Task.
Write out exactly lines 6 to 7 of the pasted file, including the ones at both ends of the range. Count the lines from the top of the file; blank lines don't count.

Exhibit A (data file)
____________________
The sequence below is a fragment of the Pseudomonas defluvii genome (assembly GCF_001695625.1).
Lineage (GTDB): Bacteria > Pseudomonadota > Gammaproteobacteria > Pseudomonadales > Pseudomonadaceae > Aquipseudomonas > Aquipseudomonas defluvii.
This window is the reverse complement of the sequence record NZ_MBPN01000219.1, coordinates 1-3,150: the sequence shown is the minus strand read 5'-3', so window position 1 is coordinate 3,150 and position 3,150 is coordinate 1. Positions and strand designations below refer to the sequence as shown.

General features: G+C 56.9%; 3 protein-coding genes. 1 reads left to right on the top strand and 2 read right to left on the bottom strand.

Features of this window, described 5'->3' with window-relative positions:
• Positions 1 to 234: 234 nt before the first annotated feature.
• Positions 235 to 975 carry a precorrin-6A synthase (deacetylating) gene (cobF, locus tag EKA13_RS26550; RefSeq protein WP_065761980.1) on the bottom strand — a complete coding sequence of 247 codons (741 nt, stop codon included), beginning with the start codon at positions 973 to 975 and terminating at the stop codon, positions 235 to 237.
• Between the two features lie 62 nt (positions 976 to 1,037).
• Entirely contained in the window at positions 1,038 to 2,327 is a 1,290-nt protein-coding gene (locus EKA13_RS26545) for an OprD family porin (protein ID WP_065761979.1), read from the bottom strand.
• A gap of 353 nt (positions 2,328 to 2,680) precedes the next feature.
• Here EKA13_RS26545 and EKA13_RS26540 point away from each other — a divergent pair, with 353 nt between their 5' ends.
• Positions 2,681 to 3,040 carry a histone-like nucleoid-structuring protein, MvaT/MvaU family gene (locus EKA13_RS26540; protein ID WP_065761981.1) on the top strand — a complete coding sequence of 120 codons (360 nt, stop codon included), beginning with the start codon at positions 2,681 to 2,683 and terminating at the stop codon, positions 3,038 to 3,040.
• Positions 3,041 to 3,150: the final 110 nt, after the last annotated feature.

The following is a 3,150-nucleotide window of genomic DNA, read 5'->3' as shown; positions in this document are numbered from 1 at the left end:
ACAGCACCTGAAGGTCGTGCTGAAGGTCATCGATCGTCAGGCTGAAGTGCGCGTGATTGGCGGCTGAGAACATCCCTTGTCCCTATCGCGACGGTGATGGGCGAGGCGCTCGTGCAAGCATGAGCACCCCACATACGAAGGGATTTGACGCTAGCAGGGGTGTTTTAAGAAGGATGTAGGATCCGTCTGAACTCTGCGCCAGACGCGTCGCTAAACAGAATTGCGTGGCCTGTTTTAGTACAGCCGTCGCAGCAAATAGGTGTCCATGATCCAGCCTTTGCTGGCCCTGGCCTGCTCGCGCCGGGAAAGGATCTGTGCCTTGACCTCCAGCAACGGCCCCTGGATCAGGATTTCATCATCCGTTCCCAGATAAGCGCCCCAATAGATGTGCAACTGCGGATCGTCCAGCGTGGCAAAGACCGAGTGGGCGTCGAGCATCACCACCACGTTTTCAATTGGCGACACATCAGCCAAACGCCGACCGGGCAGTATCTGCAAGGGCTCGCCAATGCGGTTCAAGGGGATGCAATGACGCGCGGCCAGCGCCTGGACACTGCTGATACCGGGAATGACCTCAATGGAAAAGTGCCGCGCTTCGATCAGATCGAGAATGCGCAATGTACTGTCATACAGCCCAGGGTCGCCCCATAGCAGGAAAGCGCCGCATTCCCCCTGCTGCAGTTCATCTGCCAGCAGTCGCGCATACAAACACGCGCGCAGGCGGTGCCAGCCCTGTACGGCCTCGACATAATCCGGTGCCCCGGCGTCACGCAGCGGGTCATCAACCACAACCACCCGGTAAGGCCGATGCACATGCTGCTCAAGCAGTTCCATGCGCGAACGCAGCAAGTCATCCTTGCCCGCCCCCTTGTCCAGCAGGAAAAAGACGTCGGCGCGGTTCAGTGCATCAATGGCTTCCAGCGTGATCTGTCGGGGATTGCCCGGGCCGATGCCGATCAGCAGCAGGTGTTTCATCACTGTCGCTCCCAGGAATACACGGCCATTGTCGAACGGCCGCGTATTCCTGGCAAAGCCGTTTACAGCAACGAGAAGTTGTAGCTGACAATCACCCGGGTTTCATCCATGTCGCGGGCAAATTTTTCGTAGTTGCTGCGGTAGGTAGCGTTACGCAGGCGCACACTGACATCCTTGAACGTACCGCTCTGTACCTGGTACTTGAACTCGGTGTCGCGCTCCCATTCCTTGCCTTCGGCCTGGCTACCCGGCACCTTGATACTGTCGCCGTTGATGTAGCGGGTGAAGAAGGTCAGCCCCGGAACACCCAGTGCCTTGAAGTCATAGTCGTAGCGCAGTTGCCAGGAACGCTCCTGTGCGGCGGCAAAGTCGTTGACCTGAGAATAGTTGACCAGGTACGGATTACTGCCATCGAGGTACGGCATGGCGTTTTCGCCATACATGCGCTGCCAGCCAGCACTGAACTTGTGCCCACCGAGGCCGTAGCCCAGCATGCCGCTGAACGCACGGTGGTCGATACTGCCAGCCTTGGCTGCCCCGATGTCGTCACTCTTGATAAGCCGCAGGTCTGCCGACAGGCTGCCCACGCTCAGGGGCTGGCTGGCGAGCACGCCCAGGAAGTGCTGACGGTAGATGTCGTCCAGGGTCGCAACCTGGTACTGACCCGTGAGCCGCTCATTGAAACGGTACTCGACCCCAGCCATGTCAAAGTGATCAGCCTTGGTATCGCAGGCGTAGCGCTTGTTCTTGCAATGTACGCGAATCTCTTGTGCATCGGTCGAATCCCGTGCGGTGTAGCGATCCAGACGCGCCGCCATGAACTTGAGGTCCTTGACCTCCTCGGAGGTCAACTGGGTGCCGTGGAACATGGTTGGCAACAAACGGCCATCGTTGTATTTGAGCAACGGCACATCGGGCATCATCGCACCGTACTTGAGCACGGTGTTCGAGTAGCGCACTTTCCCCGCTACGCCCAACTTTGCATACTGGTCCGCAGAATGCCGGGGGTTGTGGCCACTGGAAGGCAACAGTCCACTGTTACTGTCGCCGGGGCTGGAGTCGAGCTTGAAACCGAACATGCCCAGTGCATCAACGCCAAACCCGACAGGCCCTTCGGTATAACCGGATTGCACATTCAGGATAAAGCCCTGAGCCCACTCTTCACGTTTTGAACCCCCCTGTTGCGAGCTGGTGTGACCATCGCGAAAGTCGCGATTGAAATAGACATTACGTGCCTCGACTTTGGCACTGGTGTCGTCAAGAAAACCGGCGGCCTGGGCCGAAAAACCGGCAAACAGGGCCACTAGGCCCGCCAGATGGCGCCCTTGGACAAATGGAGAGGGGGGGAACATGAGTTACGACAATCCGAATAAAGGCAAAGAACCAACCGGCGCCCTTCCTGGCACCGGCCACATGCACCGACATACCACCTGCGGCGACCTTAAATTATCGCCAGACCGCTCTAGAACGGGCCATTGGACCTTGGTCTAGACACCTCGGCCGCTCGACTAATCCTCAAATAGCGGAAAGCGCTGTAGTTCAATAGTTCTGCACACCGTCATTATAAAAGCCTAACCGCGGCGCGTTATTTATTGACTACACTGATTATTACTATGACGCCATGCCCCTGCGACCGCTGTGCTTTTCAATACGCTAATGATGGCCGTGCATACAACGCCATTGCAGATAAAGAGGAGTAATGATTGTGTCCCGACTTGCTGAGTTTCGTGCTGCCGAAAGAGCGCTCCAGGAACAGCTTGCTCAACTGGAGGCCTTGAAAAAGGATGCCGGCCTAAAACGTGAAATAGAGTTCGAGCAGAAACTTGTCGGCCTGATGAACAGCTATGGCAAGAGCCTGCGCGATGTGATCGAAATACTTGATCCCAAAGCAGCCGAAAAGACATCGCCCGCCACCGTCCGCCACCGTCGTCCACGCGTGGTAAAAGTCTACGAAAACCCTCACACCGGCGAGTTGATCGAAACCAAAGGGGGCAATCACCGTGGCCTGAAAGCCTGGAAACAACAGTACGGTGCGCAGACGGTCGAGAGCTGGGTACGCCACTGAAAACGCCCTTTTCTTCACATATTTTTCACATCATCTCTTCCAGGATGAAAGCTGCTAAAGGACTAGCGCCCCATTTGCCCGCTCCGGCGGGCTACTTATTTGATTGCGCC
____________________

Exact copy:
• Positions 1 to 234: 234 nt before the first annotated feature.
• Positions 235 to 975 carry a precorrin-6A synthase (deacetylating) gene (cobF, locus tag EKA13_RS26550; RefSeq protein WP_065761980.1) on the bottom strand — a complete coding sequence of 247 codons (741 nt, stop codon included), beginning with the start codon at positions 973 to 975 and terminating at the stop codon, positions 235 to 237.